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Scheherazade in Istanbul: A Study of the Popular Turkish TV Series Binbir Gece

Research output: Contribution to journalJournal articlepeer-review

<mark>Journal publication date</mark>1/07/2020
<mark>Journal</mark>Journal of Popular Television
Issue number2
Number of pages23
Publication StatusAccepted/In press
<mark>Original language</mark>English


The Arabian Nights is a composite transnational work consisting of popular stories originally transmitted orally within its imbedded cultures developed during several centuries. Ever since its translation into European languages in the 19th C. or perhaps even before, it has been adapted and appropriated into different forms and mediums and thus has reached different corners of the world.

What has inspired this project is the popularity or the level of popularity of 1001 Nights or the Arabian Nights in the world today. Although only a very little number of people might have read all the tales, we can safely assume that most people do have an idea of what the Nights are. And a few could even name one or two films, series, or cartoons that they think are based on the Nights. Indeed, only a very limited number of stories included in editions of the Nights have been adapted into films or TV series.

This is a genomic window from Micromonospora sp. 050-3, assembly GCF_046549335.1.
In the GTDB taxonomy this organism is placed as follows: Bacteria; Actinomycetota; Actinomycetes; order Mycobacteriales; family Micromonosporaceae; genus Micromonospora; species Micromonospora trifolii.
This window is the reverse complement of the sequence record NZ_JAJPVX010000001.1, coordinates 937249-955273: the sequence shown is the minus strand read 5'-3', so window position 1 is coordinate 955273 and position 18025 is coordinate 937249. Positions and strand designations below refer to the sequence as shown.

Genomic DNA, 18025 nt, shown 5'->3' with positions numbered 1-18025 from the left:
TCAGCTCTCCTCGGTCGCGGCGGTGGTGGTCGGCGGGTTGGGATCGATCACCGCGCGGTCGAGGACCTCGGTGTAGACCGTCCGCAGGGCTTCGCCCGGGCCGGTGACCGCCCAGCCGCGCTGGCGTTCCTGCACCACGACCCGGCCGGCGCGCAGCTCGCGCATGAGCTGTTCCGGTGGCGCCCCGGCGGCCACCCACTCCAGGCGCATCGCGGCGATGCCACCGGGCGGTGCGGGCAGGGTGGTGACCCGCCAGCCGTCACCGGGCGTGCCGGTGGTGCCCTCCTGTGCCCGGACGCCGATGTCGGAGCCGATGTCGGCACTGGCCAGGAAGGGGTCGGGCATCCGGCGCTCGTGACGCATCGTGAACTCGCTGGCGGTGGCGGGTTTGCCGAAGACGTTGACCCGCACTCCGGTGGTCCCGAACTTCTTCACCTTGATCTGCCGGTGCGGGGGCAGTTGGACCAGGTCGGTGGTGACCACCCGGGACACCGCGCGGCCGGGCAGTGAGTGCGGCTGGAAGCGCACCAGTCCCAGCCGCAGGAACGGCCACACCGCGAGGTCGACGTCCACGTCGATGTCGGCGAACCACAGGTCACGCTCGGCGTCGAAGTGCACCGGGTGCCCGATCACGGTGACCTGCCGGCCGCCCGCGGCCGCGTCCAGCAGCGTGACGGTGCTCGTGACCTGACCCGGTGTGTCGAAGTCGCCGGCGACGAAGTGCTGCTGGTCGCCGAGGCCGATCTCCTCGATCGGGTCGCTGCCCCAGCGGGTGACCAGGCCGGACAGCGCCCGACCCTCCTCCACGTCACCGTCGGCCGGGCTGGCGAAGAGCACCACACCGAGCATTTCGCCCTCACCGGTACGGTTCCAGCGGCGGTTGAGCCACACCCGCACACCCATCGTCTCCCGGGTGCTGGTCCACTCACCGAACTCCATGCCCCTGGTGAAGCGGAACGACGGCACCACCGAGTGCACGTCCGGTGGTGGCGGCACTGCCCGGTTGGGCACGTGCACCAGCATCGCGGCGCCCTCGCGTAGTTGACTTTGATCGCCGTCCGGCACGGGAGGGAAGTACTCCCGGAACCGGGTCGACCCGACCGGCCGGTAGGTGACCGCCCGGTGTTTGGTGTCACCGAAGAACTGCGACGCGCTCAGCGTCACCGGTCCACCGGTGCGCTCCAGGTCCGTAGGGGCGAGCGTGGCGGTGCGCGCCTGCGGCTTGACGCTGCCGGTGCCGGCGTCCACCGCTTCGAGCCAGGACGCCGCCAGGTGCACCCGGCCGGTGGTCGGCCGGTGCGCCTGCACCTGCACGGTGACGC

There are two main characteristics to the Nights that help identify adaptations and adoptions in popular culture: embedded storytelling using a frame tale, and the ‘feminist’, emancipating heroine Scheherazade. The popular Turkish TV series 1001 Nights (Binbir Gece, 2006-09) that this paper focuses on, does not only makes use of these two popular features. It also offers a fresh and contemporary adaptation of the frame story of Shah Shahriyar and Scheherazade and elements from many other tales from the Nights such as emphasising the importance of education for women or the evil of cunning women etc. After analysing the degree of adaptation of the frame story in this series, the paper will shed light on its global reach, reception and popularity.